Coweta County is at more than double the incidence rate for high transmission of COVID-19, according to data from District 4 Public Health.
District 4 representatives presented the data at Thursday’s called meeting of the Coweta County Board of Education, which unanimously approved a plan for all students to start school virtually on Aug. 13. School officials have been working with District 4 and other agencies to craft a reopening plan.
Community transmission risk is divided into four categories: low (0-10 cases); moderate (10-50 cases); moderately high (50-100 cases) and high (100 or more cases). During its most recent two-week tracking interval, the DPH reported 221 new cases of COVID-19 infection in Coweta County.
“That’s well over double the threshold for high spread in the county,” said Ashton Harris, District 4 chief epidemiologist.
To help the school system plan, Harris said she and her team – which also included Xavier Crockett, emergency management specialist, and Alex Wright, an epidemiologist – mapped 14-day incidence rates from the earliest confirmed cases of COVID-19 in Coweta County, which has a population of around 150,000.
“We used that to illustrate kind of where we are and where we’re going,” she said. “Since mid-June, we’ve been at the threshold or above the substantial community transmission level. And really, we’re only seeing it continue to grow.”
Harris said the level of transmission is based on new cases divided by the population. It includes data for ages 5 and older.
“It’s really representative of each community, each county,” she said.
The DPH uses a four-week forecasting model that is based on current social distancing and mask-wearing practices in a community.
“Obviously, if we move forward and that changes, the modeling will change and reflect that,” Harris said. “Really, we’re only seeing it increase in cases per capita moving forward into August.”
Social distancing and mask-wearing practices are collected at both the county and state levels, Wright said.
“As a state, Georgia is not doing great with the mask-wearing and social distancing,” she said. “Coweta is doing average. But let’s say you wake up tomorrow and just all of the sudden, people start wearing their masks … you’ll see that model change overnight.”
“We can tell by the numbers whether or not the citizens in the county are doing the social distancing or they’re wearing their masks when they’re going out by those rates, whether they’re going up or down,” Crockett said.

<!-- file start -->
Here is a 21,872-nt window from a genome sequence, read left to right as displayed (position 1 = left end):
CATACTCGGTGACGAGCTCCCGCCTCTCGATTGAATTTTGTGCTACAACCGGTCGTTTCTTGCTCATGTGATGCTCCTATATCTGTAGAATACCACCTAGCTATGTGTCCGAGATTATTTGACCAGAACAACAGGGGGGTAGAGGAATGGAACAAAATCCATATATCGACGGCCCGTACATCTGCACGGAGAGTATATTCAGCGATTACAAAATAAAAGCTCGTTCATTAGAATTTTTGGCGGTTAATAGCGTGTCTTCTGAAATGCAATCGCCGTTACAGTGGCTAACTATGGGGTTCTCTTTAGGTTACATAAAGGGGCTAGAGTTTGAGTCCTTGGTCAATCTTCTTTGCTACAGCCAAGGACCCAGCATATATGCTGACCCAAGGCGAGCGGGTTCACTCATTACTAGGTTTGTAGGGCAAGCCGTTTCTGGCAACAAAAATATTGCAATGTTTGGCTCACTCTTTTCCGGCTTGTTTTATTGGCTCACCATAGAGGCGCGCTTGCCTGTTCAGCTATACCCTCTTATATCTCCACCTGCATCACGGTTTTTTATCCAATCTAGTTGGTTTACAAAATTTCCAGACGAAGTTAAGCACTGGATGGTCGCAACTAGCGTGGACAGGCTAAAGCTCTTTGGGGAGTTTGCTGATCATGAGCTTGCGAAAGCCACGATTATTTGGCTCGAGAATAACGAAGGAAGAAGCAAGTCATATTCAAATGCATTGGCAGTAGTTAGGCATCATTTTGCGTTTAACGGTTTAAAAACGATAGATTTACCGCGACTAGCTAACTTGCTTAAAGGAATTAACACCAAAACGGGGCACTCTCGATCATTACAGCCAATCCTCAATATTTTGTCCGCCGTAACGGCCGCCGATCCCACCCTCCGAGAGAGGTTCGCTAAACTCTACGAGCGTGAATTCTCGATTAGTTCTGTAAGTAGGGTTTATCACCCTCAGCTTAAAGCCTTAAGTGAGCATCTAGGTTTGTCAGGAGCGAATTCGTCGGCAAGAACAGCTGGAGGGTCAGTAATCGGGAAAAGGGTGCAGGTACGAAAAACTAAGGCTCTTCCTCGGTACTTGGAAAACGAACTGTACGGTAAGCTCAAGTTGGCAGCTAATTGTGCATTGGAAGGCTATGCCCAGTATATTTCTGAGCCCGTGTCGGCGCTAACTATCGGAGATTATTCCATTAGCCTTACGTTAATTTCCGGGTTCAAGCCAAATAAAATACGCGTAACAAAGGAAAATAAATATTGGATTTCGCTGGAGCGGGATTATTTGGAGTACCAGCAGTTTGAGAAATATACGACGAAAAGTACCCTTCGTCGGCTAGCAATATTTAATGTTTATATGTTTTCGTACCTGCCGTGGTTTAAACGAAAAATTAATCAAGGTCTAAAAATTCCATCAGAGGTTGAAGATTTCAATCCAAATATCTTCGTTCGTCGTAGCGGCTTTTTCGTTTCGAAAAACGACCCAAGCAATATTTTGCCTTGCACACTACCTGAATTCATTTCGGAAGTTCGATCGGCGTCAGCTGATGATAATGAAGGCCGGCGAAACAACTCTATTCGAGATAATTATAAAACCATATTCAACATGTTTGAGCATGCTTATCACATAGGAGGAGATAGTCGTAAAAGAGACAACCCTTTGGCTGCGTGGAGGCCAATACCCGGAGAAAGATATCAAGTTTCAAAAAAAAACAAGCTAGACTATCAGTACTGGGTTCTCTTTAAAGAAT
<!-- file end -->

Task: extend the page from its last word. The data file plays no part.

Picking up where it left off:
Board member Linda Menk asked if the increase in COVID-19 cases is the result of an increase in the number of tests being performed.
“Isn’t a lot of this the result of more and more testing being done?” Menk asked.
Wright said in a county with a relatively small population, such as Coweta, the effect of increased testing on the data would be minimal.
“It would be a very, very small change overall if you do the math,” she said. “(The data) is representative of your average population here, so you wouldn’t see a huge change based on that testing number. If you were a larger population, you would, but because you’re 150,000, which is not huge, that number is not going to be significant.”
Horton asked about the significance of recent numbers.
“Based on the changes that you’ve seen in the numbers, are those what you would consider substantial changes in the numbers over the last month?” he said.
“Yes,” Wright said. “Even in the past two weeks, the increase in cases has been alarming. We’re seeing that across the board in all of our counties in District 4, and really, statewide.”
Board member Andrew Copeland asked if there is any truth to the idea that children are not as affected by COVID-19 as adults.
“We’re starting to see more and more youth cases,” said Harris, who attributed the rise to the return of some athletics and camps. “We’ve seen so many camp-based outbreaks.”
Beth Barnett, board vice chair, asked about lag time in data.
“Really, it’s that two-week interval, and that’s why we’re using that,” Harris said. “Someone is exposed, then becomes ill, gets tested, and then it comes back in to be reported to us and we do the contact tracing. So that two-week delay is really how long it takes to reflect the data.”
Harris said the DPH accurately predicted an increase in cases about two weeks after the July 4 holiday, for instance.
“We knew about mid-July we’d see the results of the Fourth of July numbers, and we definitely have,” she said.
Horton asked about a projected spike in cases in August.
“Your modeling projects a mid-August peak? Or is that a late-August peak?” he asked.
Wright said the most recent four-week data projection shows a peak around Aug. 25, but that as school resumes in Georgia and other states, a new data set will emerge and allow a “tighter” model.
Harris said those numbers are not necessarily a peak.
“Really, I wouldn’t call it a peak,” she said. “It’s just where we see the cases going. Honestly, it could increase higher from that, so the use of the word ‘peak’ is a little misleading. Right now, we’re just seeing a projected increase.”